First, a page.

As part of its powers conferred under the DSA, the European Commission is empowered to adopt delegated and implementing acts* on certain aspects of implementation and enforcement of the DSA. In 2023, the Commission adopted one delegated act on supervisory fees to be paid by very large online platforms and very large online search engines (“VLOPs” and “VLOSEs” respectively), and one implementing act on procedural matters relating to the Commission’s enforcement powers. The Commission has proposed several other delegated and implementing acts, which we set out below. The consultation period for these draft acts have now passed, and we anticipate that they will be adopted in the coming months.Continue Reading Draft Delegated and Implementing Acts Pursuant to the Digital Services Act

On December 9, 2023, the European Parliament, the Council of the European Union and the European Commission reached a political agreement on the EU Artificial Intelligence Act (“AI Act”) (see here for the Parliament’s press statement, here for the Council’s statement, and here for the Commission’s statement). Following three days of intense negotiations, during the fifth “trilogue” discussions amongst the EU institutions, negotiators reached an agreement on key topics, including: (i) the scope of the AI Act; (ii) AI systems classified as “high-risk” under the Act; and (iii) law enforcement exemptions.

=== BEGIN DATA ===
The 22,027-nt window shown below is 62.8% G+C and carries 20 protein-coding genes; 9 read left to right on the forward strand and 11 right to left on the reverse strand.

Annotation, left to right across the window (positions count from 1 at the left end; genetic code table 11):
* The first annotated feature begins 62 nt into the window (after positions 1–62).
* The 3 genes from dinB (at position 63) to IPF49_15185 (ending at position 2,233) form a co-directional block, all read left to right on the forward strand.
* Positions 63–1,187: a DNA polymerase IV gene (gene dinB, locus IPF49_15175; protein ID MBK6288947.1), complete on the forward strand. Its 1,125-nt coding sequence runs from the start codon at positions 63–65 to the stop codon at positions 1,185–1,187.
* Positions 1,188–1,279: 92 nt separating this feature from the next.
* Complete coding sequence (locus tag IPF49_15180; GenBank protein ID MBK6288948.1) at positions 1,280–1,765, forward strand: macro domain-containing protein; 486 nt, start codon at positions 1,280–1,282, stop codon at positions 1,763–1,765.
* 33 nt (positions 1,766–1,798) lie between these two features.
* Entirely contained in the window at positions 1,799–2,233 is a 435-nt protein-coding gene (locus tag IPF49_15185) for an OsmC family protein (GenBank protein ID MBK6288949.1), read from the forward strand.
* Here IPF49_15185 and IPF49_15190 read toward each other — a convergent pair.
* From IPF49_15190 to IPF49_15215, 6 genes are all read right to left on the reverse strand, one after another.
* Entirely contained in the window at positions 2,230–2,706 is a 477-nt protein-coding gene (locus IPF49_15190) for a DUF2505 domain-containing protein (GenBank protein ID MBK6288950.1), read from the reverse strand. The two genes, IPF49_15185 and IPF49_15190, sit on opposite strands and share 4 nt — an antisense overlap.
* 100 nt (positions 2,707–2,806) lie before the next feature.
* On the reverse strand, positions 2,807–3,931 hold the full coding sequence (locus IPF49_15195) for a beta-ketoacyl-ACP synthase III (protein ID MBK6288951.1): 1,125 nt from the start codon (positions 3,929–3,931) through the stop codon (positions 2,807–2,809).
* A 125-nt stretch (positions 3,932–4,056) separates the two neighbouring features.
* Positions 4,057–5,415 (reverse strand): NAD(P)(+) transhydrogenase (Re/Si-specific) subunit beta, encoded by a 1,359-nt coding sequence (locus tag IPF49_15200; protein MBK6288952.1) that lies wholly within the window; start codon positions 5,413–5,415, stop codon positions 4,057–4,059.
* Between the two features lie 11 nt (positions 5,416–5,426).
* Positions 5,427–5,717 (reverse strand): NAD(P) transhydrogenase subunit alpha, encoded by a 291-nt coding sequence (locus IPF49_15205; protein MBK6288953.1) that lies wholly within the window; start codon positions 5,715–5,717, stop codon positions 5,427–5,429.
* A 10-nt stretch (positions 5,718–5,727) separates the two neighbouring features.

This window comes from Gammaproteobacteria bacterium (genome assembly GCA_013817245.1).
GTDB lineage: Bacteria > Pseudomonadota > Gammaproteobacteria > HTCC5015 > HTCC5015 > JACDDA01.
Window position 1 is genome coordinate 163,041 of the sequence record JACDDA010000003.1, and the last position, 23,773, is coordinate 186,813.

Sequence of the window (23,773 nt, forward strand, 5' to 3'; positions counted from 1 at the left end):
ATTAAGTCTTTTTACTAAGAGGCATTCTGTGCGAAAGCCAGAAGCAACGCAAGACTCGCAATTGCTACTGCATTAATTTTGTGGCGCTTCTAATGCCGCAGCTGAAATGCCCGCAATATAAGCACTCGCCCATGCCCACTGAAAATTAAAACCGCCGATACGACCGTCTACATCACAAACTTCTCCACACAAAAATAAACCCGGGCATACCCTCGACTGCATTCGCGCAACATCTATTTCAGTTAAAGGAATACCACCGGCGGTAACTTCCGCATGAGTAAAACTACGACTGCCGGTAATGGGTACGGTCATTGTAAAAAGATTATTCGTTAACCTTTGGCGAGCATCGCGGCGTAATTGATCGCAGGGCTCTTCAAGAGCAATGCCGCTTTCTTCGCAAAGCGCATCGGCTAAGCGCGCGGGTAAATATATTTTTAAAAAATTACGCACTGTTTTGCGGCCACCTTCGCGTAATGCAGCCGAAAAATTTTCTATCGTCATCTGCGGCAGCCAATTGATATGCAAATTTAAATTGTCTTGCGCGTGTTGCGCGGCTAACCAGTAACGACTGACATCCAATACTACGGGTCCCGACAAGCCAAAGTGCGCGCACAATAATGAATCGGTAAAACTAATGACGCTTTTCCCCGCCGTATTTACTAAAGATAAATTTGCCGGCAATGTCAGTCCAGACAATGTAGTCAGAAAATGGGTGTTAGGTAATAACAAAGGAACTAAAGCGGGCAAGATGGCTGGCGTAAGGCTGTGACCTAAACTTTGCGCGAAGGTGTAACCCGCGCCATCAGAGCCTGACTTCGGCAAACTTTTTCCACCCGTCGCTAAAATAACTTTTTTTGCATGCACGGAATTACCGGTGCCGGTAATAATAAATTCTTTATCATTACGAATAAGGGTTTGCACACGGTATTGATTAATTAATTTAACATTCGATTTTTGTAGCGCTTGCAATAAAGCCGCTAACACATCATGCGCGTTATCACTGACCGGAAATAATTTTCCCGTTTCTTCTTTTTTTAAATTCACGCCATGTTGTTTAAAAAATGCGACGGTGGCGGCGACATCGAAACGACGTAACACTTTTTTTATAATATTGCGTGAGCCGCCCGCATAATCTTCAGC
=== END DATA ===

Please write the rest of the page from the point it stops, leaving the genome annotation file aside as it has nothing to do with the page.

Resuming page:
As described in our previous blog posts on the AI Act (see here, here, and here), the Act will establish a comprehensive and horizontal law governing the development, import, deployment and use of AI systems in the EU. In this blog post, we provide a high-level summary of the main points EU legislators appear to have agreed upon, based on the press releases linked above and a further Q&A published by the Commission. However, the text of the political agreement is not yet publicly available. Further, although a political agreement has been reached, a number of details remain to be finalized in follow-up technical working meetings over the coming weeks.Continue Reading EU Artificial Intelligence Act: Nearing the Finish Line